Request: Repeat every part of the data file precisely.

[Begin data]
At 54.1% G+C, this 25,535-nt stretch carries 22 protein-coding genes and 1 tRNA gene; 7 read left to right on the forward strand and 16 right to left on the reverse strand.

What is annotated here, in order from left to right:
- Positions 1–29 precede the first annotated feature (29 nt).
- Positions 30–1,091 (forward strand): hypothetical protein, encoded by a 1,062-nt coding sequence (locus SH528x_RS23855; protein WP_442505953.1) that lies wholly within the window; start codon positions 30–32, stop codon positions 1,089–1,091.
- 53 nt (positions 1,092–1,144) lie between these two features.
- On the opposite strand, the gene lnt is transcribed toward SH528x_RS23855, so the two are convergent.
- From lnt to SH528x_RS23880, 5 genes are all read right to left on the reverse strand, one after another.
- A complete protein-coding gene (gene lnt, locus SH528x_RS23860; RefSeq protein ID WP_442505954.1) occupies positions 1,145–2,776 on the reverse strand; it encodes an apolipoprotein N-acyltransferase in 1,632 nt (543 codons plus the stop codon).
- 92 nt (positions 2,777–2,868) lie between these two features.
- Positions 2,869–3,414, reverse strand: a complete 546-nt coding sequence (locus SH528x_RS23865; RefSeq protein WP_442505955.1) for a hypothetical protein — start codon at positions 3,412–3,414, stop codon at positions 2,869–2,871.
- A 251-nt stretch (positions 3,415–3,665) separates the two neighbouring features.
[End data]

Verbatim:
At 54.1% G+C, this 25,535-nt stretch carries 22 protein-coding genes and 1 tRNA gene; 7 read left to right on the forward strand and 16 right to left on the reverse strand.

What is annotated here, in order from left to right:
- Positions 1–29 precede the first annotated feature (29 nt).
- Positions 30–1,091 (forward strand): hypothetical protein, encoded by a 1,062-nt coding sequence (locus SH528x_RS23855; protein WP_442505953.1) that lies wholly within the window; start codon positions 30–32, stop codon positions 1,089–1,091.
- 53 nt (positions 1,092–1,144) lie between these two features.
- On the opposite strand, the gene lnt is transcribed toward SH528x_RS23855, so the two are convergent.
- From lnt to SH528x_RS23880, 5 genes are all read right to left on the reverse strand, one after another.
- A complete protein-coding gene (gene lnt, locus SH528x_RS23860; RefSeq protein ID WP_442505954.1) occupies positions 1,145–2,776 on the reverse strand; it encodes an apolipoprotein N-acyltransferase in 1,632 nt (543 codons plus the stop codon).
- 92 nt (positions 2,777–2,868) lie between these two features.
- Positions 2,869–3,414, reverse strand: a complete 546-nt coding sequence (locus SH528x_RS23865; RefSeq protein WP_442505955.1) for a hypothetical protein — start codon at positions 3,412–3,414, stop codon at positions 2,869–2,871.
- A 251-nt stretch (positions 3,415–3,665) separates the two neighbouring features.